“In planning, we are always prepared for the worst case scenario“Said Dr. Barbara Sampson, the city’s chief coroner. “But my expectation is that we won’t be in the kind of place we were in the spring. I hope so with all my heart ”.

Even so, normally around 150 people per day die in the city from various causes – natural, disease, accidents, crime-, So just adding 100 deaths per day as a result of COVID-19 would likely already stress the system, several funeral directors admit.

“We have spent a lot of time sourcing supplies and setting up facilities. The position we are in now is kind of an anticipation, ”said Patrick J. Kearns, who operates three funeral homes in Queens and one on Long Island, and who kept his own refrigerated trailer after the first wave, just in case.

In recent months, the city has required each hospital to redesign its fatality management plans, appointing emergency personnel to morgues, parking spaces for multiple 53-foot trailers, and teams to handle paperwork and counsel families. And the medical examiner has distributed thousands of sturdy body bags.

But the installation that will make the most difference in the event of massive casualties again would be the marine terminal in Sunset Park (“Disaster Morgue 4” is its official name). On April 28, the city inaugurated that storage facility, which can hold at least 1,500 bodies.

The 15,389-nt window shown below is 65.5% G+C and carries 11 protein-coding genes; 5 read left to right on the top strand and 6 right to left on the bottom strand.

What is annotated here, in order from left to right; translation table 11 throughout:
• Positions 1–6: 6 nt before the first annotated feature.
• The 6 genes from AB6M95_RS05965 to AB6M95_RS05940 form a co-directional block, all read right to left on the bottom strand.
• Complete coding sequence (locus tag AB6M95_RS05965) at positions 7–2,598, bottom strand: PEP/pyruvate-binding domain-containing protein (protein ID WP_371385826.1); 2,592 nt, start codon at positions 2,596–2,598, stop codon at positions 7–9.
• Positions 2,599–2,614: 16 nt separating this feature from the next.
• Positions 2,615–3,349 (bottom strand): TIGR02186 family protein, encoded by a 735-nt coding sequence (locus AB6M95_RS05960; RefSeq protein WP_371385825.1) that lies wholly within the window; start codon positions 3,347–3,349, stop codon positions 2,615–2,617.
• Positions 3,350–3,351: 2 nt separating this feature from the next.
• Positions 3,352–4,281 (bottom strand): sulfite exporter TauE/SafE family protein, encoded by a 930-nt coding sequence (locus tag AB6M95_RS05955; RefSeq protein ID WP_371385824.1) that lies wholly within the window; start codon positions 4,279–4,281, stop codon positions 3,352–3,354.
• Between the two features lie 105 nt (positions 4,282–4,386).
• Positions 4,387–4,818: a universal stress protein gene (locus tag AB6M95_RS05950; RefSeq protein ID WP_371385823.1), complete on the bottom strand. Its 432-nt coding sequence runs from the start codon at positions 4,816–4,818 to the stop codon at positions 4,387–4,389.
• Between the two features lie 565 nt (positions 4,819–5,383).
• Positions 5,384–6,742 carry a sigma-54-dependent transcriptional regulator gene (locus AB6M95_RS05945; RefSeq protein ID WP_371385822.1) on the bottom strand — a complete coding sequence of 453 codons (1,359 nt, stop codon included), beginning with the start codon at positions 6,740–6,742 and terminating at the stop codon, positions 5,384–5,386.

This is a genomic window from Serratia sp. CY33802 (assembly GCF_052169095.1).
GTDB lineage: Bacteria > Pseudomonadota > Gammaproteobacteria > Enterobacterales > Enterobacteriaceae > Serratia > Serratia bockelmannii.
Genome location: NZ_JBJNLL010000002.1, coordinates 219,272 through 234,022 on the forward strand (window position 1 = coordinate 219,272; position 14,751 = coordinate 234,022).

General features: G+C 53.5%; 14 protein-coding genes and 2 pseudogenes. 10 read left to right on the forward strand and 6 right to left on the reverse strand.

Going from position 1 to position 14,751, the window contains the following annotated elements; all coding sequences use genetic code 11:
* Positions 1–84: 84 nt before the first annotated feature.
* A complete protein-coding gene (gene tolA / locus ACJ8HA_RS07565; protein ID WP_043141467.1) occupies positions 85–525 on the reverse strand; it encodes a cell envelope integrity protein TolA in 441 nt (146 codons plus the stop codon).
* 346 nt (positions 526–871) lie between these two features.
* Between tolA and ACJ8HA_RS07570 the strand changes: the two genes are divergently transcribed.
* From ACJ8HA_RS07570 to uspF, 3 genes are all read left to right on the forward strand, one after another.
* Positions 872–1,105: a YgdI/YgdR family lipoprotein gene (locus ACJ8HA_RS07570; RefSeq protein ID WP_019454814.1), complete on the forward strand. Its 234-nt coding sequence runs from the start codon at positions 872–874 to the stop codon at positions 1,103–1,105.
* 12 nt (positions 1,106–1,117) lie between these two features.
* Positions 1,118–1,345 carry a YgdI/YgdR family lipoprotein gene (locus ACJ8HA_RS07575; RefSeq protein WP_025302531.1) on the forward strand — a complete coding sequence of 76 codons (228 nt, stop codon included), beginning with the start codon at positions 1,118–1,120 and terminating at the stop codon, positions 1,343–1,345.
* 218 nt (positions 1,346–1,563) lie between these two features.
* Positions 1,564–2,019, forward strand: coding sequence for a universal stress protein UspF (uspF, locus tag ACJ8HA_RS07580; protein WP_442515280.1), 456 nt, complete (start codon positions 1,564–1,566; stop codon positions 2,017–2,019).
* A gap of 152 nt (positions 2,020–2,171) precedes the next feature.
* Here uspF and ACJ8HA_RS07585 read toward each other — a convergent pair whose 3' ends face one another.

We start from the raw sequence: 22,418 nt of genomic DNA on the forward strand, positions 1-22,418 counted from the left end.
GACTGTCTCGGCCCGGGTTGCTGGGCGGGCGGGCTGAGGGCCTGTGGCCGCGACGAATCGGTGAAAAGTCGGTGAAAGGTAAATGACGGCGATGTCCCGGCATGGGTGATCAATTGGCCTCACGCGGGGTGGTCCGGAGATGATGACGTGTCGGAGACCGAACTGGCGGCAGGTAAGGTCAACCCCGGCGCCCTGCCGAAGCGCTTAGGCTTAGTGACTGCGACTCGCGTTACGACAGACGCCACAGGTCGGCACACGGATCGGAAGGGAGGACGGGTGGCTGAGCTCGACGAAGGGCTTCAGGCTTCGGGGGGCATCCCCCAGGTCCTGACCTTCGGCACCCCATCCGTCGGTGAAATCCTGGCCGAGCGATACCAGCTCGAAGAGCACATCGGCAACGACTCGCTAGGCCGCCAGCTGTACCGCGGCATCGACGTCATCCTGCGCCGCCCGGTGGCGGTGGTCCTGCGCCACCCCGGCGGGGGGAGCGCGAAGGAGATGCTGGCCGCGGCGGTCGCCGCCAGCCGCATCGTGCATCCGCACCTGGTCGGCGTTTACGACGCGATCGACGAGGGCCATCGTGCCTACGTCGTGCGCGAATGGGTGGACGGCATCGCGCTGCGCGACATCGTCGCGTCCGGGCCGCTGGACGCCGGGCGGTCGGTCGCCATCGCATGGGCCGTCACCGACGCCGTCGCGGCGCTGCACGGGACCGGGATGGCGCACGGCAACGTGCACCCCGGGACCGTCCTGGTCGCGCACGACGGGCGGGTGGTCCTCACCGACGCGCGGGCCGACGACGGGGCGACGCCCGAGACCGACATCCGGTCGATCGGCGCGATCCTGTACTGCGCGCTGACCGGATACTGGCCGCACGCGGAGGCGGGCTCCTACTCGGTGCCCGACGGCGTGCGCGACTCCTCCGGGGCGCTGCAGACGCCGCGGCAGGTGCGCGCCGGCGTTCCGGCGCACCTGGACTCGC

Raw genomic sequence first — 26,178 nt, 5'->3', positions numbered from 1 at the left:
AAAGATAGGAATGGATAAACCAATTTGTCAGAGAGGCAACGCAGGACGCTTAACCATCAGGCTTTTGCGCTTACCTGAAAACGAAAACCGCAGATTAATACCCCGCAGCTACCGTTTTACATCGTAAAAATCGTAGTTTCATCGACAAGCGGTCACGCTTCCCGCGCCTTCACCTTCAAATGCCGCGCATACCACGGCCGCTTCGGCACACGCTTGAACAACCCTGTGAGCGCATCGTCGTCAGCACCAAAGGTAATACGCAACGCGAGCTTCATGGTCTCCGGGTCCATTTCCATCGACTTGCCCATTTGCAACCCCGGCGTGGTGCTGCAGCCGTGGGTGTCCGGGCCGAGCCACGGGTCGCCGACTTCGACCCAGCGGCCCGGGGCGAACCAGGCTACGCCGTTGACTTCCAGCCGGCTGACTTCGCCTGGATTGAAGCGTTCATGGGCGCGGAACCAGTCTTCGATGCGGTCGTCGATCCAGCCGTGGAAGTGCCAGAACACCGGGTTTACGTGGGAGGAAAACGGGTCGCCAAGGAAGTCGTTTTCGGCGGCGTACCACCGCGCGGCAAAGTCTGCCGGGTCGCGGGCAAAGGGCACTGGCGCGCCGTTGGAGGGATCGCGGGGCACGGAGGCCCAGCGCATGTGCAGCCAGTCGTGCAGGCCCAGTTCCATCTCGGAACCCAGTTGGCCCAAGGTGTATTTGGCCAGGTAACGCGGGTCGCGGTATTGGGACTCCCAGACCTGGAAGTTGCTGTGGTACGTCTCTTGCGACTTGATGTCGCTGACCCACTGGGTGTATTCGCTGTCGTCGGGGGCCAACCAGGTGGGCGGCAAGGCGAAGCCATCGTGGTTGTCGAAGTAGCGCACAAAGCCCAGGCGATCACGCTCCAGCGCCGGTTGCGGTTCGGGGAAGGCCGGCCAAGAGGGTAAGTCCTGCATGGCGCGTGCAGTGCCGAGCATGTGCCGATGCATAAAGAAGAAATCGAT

“I hope we don’t need it, but knowing that it is there and knowing that it is part of the framework that has been built is incredibly comforting,” he told The New York Times Jenna Mandel-Ricci, co-author of a Greater New York Hospital Association report on fatality management, which documented lessons learned during the crisis.

At the end of May, the dock held a total of 2,137 bodies: 1,468 in long-term storage and 669 in refrigerated trailers, the medical examiner’s office said. For the transfer they had the help from the National Guard and hospital forensic personnel.

As of December 4, the city’s facilities at the maritime terminal still had 529 bodies in long-term storage and 40 in refrigerated trailers.

The city has not set a limit on how long a body can stay there, as long as there are ongoing discussions with the family for a final resting place.

The service is free, Dr. Sampson noted. And he added that those kept in long-term storage there in December are a mix of deaths from COVID-19 and other causes, easing the tension in the usual morgues.

While, Burials on Hart Island have not stopped – 2,225 adults have been interred in the town’s cemetery there this year, the most in decades, according to the city’s Department of Correction (DOC).

Now the burials are carried out at the request of the family or because the bodies remained unidentified or unclaimed after an investigation of about two months.

further Steps have been taken to increase efficiency and decrease the chance of the city losing track of a body. “After what we’ve all been through, with the loss of jobs and the loss of loved ones, the only thing that could make this all worse is if the OCME (NYC Office of the Chief Medical Examiner) or the funeral director has the deceased wrong, ”Sampson stressed. “I will not allow that to happen.”